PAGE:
• When Can a Custodial Parent Relocate?

    Unless the other parent has been denied visitation rights because of domestic violence, it’s rarely an ideal situation for the custodial parent to move far away with the child. Children need ongoing, strong relationships with each parent for their healthy development and mental health. Before considering a long-distance move away from the noncustodial parent, custodial parents should speak with a child custody lawyer in Owings Mills. Noncustodial parents who have been advised of a possible relocation should also talk to an attorney as soon as possible. child - custody

    Providing Notice of the Relocation

    Custodial parents who wish to relocate must have their attorneys provide a written notice at least 90 days before the scheduled move. The notice must be filed with the family court, and delivered via certified mail, return receipt requested to the noncustodial parent. Under certain circumstances, it may be acceptable for the relocating parent to file the notice less than 90 days before moving, as long as the parent does so as quickly as possible and the move is necessary (i.e., for financial reasons).

    Agreeing to the Relocation

    Maryland child custody laws require relocating parents to provide notice regardless of whether the move will be within the state or across state lines. It’s possible that the noncustodial parent won’t object to the relocation if the distance isn’t considerable. If the noncustodial parent does agree to the relocation request, both parents can file their written agreement terms with the court.

    Objecting to the Relocation

    It’s common for noncustodial parents to object to long-distance relocations. They must do so within 20 days of receiving the notice. Their attorneys must file a petition that asks the court to block the relocation. Then, the court sets an expedited hearing date. It’s wise to have legal representation at this hearing.

    Issuing a Court Ruling

    During the hearing, the court will consider any available evidence, including testimony from both parents, before making a decision. Judges have broad discretion in deciding whether to allow relocations. The overriding concern is whether the move would be in the child’s best interests.

  • Tips for Estimating Your Child Support Payments

    A child support attorney serving the Owings Mills area can estimate how much you can expect to pay, based on the state’s guidelines and your family’s finances. Unlike child custody, there is a set formula that divorce judges follow to determine a fair child support payment .

    When you watch this video, you’ll learn that this formula relies on both parents’ income, household expenses, and the child’s financial needs. You’ll be asked to fill out a detailed financial statement, and your ex-spouse will do the same. Your attorney will adjust your net income based on whether you pay or receive alimony. If you already pay child support for children from a different relationship, these payments will be taken into consideration. Additionally, the courts may consider the family’s standard of living prior to the divorce.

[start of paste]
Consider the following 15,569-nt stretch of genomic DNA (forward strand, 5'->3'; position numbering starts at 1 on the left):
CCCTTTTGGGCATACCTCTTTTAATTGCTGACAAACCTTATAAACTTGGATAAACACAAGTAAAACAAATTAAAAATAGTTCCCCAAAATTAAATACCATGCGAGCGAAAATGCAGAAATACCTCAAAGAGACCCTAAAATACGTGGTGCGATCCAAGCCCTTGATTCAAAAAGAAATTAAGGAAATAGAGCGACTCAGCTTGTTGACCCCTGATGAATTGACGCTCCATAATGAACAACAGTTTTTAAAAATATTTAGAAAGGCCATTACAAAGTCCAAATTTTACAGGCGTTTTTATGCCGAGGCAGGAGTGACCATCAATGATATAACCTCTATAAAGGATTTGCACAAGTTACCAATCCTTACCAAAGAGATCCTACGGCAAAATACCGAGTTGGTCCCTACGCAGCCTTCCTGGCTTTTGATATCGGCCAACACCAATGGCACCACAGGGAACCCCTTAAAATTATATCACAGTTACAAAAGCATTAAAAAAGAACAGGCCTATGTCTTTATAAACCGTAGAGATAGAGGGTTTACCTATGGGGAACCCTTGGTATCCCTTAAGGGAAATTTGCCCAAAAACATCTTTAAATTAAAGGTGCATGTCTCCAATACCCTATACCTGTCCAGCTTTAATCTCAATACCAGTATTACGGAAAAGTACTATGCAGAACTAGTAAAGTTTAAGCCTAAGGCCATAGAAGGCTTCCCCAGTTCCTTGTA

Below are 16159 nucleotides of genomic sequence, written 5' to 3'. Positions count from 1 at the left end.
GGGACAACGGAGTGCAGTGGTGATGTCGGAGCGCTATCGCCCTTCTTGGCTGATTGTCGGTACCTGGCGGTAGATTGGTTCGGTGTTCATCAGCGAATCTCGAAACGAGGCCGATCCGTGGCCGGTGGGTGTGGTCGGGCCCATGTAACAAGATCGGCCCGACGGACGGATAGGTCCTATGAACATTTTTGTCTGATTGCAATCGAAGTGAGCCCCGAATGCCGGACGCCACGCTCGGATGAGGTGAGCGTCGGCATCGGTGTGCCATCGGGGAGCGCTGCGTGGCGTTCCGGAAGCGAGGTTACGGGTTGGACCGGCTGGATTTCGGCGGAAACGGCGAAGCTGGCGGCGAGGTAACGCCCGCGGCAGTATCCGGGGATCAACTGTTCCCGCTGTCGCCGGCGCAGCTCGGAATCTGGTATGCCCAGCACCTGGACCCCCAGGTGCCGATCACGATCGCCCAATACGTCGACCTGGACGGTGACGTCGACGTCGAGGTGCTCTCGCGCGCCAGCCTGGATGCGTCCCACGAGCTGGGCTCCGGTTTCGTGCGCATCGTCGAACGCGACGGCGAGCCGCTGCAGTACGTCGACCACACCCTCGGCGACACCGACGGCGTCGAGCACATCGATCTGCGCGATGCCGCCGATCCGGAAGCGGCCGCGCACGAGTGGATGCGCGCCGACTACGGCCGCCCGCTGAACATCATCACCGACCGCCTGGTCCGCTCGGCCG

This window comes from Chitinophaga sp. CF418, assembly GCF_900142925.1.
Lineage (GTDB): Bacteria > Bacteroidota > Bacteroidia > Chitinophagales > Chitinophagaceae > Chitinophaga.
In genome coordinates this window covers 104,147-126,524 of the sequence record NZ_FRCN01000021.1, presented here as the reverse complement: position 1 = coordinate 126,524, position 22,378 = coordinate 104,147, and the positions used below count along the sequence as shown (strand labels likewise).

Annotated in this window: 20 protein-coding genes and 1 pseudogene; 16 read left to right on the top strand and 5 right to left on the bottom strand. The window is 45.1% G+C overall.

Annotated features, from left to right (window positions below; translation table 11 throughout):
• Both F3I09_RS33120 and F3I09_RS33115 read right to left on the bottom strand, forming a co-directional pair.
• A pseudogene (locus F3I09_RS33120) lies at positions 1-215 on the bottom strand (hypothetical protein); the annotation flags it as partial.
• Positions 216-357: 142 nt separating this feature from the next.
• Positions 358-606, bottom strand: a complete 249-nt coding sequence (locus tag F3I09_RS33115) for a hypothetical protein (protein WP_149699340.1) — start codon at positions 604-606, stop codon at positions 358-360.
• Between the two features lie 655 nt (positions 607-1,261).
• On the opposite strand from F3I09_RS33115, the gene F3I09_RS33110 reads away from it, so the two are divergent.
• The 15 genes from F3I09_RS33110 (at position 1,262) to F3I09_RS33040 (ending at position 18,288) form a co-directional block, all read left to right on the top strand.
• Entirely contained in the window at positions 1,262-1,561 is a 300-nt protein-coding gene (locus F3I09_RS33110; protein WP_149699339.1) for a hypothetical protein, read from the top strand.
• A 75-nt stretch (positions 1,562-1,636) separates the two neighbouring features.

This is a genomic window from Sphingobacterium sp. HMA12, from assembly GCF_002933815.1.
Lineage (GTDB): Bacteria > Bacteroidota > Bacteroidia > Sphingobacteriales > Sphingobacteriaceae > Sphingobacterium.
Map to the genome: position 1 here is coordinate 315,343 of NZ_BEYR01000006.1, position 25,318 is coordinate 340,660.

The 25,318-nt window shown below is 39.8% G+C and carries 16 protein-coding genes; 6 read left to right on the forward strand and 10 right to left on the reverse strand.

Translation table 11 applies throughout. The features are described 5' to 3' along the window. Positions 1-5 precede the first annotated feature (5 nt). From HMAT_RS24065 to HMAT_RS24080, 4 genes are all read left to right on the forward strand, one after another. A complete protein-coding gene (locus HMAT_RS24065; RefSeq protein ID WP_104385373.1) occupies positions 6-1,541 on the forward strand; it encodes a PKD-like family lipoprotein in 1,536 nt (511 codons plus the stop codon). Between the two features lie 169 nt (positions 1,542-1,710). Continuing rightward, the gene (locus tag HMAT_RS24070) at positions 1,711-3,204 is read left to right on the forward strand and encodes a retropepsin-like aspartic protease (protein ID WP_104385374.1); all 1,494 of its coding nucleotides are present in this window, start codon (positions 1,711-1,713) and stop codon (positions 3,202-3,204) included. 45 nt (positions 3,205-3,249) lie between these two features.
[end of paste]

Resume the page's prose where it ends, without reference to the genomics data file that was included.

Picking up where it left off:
• What Is a Permanent Protective Order?

    Domestic violence laws in Owings Mills allow a victim to ask the court to prohibit the abuser from legally going near the victim. In Maryland, restraining orders resulting from domestic violence are called protective orders, and they may be either temporary or permanent. Temporary protective orders only go into effect for up to one month. Permanent protective orders are valid for longer than one month, usually several months or perhaps years. It’s also possible for an attorney to renew an expired protective order if the protected person is still at risk of harmful actions by the person named in the order.

    Protective orders are issued against household members and former household members. The victim may need protection from a spouse or ex-spouse, partner or ex-partner, family member, or roommate. Victims can request protection from an ex-boyfriend or ex-girlfriend, even if the two individuals never cohabited. Permanent protective orders direct the abuser to not engage in physical violence, threatening behaviors, or any sort of harassment, and to stay away from the victim’s home and workplace.

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  • How Motions Are Made and Opposed in Court

    After a personal injury lawyer in Owings Mills files a lawsuit against a defendant , either party may make a motion. A motion is simply a document that asks the court to decide something, also known as issuing a ruling. For example, the personal injury lawyer for the defendant may file a motion to dismiss the lawsuit, which means to drop the case.

    When you watch this video, you’ll hear the fictitious story of Patty and David. Patty sues David, whose lawyer then files a motion to dismiss. That motion is then substantiated by a brief that presents the reasons why the lawsuit should be dismissed. After this happens, Patty’s lawyer can file a brief that argues against dismissing the lawsuit.

  • The Legal Definition of Spousal Desertion